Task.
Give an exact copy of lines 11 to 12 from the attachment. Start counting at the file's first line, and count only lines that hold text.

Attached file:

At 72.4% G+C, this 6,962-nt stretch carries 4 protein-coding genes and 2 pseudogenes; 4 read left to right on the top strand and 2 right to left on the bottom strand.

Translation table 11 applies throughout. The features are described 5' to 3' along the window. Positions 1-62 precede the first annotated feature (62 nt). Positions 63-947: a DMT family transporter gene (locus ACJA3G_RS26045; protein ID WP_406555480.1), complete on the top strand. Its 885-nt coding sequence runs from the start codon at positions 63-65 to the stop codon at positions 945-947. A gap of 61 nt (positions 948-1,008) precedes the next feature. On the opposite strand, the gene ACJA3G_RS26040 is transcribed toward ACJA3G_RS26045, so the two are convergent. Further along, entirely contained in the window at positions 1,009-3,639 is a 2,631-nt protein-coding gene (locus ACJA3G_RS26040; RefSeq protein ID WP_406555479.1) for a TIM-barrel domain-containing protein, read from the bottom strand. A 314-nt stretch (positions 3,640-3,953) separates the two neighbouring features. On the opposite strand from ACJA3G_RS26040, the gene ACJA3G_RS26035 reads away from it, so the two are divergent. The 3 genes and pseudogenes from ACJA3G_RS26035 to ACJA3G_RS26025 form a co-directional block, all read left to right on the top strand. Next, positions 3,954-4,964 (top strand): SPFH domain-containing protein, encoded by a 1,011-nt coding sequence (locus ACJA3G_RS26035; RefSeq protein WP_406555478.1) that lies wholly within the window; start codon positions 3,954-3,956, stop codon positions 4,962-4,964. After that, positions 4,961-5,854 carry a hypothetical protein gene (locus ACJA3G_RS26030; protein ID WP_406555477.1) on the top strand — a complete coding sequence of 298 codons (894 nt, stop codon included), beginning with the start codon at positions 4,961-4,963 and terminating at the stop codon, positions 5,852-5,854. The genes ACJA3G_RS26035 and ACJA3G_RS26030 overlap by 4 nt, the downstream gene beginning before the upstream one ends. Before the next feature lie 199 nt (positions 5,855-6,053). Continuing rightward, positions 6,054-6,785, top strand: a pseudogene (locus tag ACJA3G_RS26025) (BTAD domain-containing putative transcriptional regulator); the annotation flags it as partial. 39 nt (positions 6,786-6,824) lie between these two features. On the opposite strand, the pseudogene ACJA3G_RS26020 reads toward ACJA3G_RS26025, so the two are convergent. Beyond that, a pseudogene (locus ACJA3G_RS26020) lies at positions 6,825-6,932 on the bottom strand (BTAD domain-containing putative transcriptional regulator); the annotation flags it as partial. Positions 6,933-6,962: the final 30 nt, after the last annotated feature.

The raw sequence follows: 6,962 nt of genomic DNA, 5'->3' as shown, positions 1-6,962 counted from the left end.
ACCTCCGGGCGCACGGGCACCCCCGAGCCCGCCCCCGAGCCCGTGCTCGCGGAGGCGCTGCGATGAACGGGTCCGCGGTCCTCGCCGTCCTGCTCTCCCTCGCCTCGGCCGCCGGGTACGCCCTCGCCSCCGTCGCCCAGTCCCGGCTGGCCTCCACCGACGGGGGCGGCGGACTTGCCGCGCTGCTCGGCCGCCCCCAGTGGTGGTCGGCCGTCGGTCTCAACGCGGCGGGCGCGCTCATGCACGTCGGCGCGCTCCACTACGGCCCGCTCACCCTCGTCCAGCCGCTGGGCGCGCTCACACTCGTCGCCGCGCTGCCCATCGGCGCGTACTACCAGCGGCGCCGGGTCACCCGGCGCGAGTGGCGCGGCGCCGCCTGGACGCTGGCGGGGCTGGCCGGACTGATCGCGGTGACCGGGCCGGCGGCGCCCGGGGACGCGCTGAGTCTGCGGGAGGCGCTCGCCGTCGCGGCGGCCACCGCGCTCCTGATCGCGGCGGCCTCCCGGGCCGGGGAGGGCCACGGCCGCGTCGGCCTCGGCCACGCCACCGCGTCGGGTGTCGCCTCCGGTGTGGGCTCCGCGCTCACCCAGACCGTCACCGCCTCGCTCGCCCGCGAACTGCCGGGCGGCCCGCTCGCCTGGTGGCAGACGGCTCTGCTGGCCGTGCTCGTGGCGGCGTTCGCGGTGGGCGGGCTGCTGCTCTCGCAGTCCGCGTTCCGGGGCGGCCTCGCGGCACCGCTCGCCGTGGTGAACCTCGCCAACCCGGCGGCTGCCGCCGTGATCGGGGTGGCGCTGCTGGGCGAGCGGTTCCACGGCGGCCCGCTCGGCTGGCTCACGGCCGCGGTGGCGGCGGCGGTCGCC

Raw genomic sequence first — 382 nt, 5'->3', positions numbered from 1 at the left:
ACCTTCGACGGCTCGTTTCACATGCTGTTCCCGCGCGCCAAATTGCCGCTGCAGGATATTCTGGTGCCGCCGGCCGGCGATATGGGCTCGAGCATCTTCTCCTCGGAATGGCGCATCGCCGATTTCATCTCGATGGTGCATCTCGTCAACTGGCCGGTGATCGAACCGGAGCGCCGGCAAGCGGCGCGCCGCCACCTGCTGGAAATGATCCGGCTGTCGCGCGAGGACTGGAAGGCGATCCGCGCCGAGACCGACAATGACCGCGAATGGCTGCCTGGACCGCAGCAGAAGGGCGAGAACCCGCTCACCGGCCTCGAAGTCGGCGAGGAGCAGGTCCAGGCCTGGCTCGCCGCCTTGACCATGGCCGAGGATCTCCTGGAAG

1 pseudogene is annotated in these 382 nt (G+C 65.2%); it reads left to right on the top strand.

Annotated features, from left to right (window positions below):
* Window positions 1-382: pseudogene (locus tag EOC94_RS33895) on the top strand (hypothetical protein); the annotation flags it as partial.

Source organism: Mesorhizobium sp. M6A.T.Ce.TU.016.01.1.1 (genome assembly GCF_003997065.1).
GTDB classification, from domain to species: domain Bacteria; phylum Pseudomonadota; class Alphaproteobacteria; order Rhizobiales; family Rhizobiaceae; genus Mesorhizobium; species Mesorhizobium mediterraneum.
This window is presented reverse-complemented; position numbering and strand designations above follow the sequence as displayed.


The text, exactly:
GTDB classification, from domain to species: domain Bacteria; phylum Pseudomonadota; class Alphaproteobacteria; order Rhizobiales; family Rhizobiaceae; genus Mesorhizobium; species Mesorhizobium mediterraneum.
This window is presented reverse-complemented; position numbering and strand designations above follow the sequence as displayed.